The Legend of Julio Jones: How the Falcons WR Became One of the NFL’s Very Best

By Ben Baskin | Sports Illustrated

There’s a story I need to tell you, but you’re probably not going to believe it. It begins in September 1901, when John Burton Foley journeyed from the Midwest to Washington, D.C., to attend the funeral of President William McKinley. During those travels a man approached Foley and spoke of an uninhabited land just a few miles from the Gulf of Mexico. Eventually Foley purchased some 50,000 of those acres, harboring visions of the next grand metropolis. But his dream never came to pass. Today, that land in South Baldwin County, Ala., consists mainly of large swaths of farmland dotted with modest residences. Horses and goats graze. Signs with images of tractors and the message share the road line dirt paths.

Foley never would have imagined that long after he bought those 31 square miles, a child with long arms and long legs and big ears would be born there, a child who would later be compared to a beast, a monster, an alien, a legend, a superhero. That out of this dust bowl of obscurity, a man would rise whose life seemed more myth than reality. So if I were to tell you the story of that boy from Foley, and if you closed your eyes, it might feel as if his tale were playing out on black-and-white 8mm film, flickering across a projector screen at 16 frames per second. The tales would seem tall, the details implausible. But after you hear so many witnesses recount so many fantastical stories, you just might find yourself convinced that his legend was true all along.

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As a baby he would pick things up—things babies aren’t supposed to pick up—and that’s what he would play with. He had no interest in blocks or G.I. Joe figures. Quintorris Jones was drawn instead to logs and slabs of oak. Sometimes the pieces of wood were just as big as the boy. “He would pick it up and put it on his chest and just walk with it,” says a cousin, Sam Jones, 18 years Quintorris’s senior. “And I would think, What in the world is this boy doing?”

The kid was painfully shy, tethered to his mother, Queen Marvin, but he was always big and strong and fast. In Foley’s streets he’d play a game they called Throw ’Em Up Bust ’Em Up. Maybe you know it as Crush the Carrier or Rumble Fumble, but the point was that one kid would get the football and another dozen would try to catch him and throw him to the pavement. Quintorris would play with boys five years his elder, “and if they did catch him,” says Sam Jones, “he’d just push guys off with one hand. He was never scared of anything.”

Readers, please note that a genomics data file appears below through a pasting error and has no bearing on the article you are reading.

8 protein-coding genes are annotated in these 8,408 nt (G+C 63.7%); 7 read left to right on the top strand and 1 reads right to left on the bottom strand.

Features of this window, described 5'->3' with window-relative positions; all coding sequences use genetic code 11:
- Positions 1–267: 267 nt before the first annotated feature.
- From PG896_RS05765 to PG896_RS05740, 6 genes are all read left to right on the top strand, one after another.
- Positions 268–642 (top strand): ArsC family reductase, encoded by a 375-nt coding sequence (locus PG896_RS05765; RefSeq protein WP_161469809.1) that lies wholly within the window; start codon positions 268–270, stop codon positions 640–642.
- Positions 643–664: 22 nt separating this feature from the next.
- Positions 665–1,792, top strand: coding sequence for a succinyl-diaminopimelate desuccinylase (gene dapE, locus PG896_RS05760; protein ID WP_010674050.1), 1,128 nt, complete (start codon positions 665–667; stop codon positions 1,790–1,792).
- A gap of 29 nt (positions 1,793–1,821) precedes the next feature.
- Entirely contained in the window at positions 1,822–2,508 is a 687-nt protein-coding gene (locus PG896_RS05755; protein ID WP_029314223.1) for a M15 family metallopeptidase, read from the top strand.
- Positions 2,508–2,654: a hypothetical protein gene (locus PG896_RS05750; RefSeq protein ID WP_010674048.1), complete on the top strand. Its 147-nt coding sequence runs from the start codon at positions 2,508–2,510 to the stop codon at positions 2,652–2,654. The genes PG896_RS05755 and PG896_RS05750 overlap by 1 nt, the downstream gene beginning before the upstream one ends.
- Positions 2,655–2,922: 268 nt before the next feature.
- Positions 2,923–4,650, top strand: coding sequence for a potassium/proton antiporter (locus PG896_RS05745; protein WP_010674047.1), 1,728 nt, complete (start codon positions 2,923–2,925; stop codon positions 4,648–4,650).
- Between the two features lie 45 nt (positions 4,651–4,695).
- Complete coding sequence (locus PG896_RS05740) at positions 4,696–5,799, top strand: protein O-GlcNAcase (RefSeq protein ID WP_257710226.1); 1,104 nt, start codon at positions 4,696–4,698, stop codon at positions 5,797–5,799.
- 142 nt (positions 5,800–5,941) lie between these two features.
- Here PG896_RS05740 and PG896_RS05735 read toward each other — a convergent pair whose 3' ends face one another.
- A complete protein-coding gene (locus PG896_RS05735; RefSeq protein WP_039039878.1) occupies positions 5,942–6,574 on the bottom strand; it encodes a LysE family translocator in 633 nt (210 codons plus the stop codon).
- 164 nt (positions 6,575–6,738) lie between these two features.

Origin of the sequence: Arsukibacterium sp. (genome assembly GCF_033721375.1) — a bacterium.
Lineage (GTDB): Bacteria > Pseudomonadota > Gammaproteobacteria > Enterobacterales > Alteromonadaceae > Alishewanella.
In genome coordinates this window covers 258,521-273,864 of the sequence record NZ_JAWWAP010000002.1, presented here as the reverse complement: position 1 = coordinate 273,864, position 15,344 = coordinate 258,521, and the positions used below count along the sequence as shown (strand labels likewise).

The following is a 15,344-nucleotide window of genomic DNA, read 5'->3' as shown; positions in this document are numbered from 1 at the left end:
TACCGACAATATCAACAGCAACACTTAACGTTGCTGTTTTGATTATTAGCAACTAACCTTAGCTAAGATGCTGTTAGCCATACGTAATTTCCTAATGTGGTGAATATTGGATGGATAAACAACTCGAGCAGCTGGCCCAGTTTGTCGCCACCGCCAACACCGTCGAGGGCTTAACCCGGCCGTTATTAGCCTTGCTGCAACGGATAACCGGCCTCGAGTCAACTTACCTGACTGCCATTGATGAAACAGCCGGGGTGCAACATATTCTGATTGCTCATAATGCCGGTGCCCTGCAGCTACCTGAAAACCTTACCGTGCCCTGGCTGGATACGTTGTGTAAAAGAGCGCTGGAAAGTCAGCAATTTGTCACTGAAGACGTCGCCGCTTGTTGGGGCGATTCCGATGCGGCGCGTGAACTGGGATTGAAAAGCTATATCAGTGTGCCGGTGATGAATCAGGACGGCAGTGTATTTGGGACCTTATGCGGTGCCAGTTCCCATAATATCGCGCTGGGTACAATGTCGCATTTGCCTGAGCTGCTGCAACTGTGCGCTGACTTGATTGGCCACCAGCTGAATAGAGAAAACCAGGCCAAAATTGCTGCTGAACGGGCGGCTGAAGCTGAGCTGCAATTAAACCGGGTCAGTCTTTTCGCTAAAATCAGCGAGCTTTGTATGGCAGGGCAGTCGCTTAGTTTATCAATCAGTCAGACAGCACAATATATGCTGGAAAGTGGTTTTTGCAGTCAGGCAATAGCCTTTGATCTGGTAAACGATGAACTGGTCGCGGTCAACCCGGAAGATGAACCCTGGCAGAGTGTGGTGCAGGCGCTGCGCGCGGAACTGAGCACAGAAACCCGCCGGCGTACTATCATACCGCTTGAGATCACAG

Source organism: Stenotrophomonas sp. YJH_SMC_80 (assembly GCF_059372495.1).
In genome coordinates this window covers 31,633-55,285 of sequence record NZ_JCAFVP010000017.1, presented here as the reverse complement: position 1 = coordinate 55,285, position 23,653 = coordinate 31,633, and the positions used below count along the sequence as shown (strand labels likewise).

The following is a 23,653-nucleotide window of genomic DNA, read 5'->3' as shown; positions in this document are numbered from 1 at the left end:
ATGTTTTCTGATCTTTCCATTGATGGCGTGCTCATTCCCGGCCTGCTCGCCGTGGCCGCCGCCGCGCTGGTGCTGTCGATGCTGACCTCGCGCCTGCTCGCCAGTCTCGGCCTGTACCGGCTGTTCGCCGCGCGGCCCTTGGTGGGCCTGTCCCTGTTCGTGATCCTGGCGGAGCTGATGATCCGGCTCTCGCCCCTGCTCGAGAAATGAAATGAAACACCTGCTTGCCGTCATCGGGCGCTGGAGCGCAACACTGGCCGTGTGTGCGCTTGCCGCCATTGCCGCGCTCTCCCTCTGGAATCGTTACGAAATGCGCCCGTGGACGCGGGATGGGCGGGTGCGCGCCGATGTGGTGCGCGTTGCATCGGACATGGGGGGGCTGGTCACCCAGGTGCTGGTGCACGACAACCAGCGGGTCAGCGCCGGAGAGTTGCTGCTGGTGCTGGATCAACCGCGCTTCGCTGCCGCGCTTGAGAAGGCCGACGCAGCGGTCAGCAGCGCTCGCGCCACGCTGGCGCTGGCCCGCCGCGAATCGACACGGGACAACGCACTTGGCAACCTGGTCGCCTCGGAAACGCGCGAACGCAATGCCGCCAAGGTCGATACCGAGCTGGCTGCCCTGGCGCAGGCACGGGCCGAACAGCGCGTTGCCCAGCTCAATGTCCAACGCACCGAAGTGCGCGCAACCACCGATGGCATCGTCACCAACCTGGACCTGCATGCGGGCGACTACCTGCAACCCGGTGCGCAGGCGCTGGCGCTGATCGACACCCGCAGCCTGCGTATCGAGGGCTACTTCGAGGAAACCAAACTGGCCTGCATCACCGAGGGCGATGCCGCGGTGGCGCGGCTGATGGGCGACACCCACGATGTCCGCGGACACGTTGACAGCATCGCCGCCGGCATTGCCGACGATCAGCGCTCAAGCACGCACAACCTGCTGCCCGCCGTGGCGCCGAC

Those who knew Quintorris back then say this all just came naturally, that he was born with that strength and speed, as if he came out of the womb with muscles bulging. They make it seem as if he were created in a special lab where scientists spliced together all of the perfect traits to create the perfect athlete. “Can’t nobody take credit for that,” says Sam. “He was always just different.”

You’re skeptical already, aren’t you?

Years later Kenny Thomason and Rusty Hinson would ask the boys at Foley Middle School, where they coached the football team, which players would be coming up the following season. Who did they have to look forward to? And every time those boys would say the same name: Quintorris, Quintorris, Quintorris. O.K., great. Is he in sixth grade? Fifth?

“Third,” Hinson remembers them replying.

It would be three more years before the coaches finally met the kid they had been hearing about. Thomason and Hinson were working canteen duty when they spotted a sixth-grade boy, big and strong, hanging out on the blacktop behind the school. “Everyone was crowded around him like he was some kind of hero,” Hinson recalls.

The men approached. They asked if he played sports. The boy meekly nodded. What do you play? He managed to whisper one word. “Everything.” Got any hops? “A little bit.” There was a basketball hoop nearby, regulation size, rim slightly bent. Can you touch the net? The 11-year-old was wearing duck boots. He didn’t respond; he simply turned around, took one drop step and exploded into the air.

Who was this kid hanging from the rim with both hands? Nobody was calling him Quintorris. They asked his name.

“Julio.”

On the first day of Quintorris’s third-grade school year, when Kathryn Ford asked every one of her kids what they wanted to be when they grew up, Quintorris looked up and spoke some of the very few words he would say in class all year: “I’m going to be in either the NFL or the NBA.”

Impossible; that’s a one-in-a-million thing.

“I tried to cushion him,” Ford says now. “I never considered that he is that one in a million.”

Fact is, the boy was so quiet that he could have gone 12 years in Foley schools without anyone ever knowing he was there, were it not for his athletic feats. How does one remember a kid so invisible?

Years later, Ford would read in the local newspaper about the athletic exploits of Julio Jones, and she would wonder, Who is this boy? She knew every kid who came through her school. Then one day a picture ran alongside an article: a boy with long arms and long legs and big ears.

“Oh, my god,” Ford said. Clark Kent is Superman. Peter Parker is Spider-Man. “Quintorris is Julio. Julio is Quintorris.”

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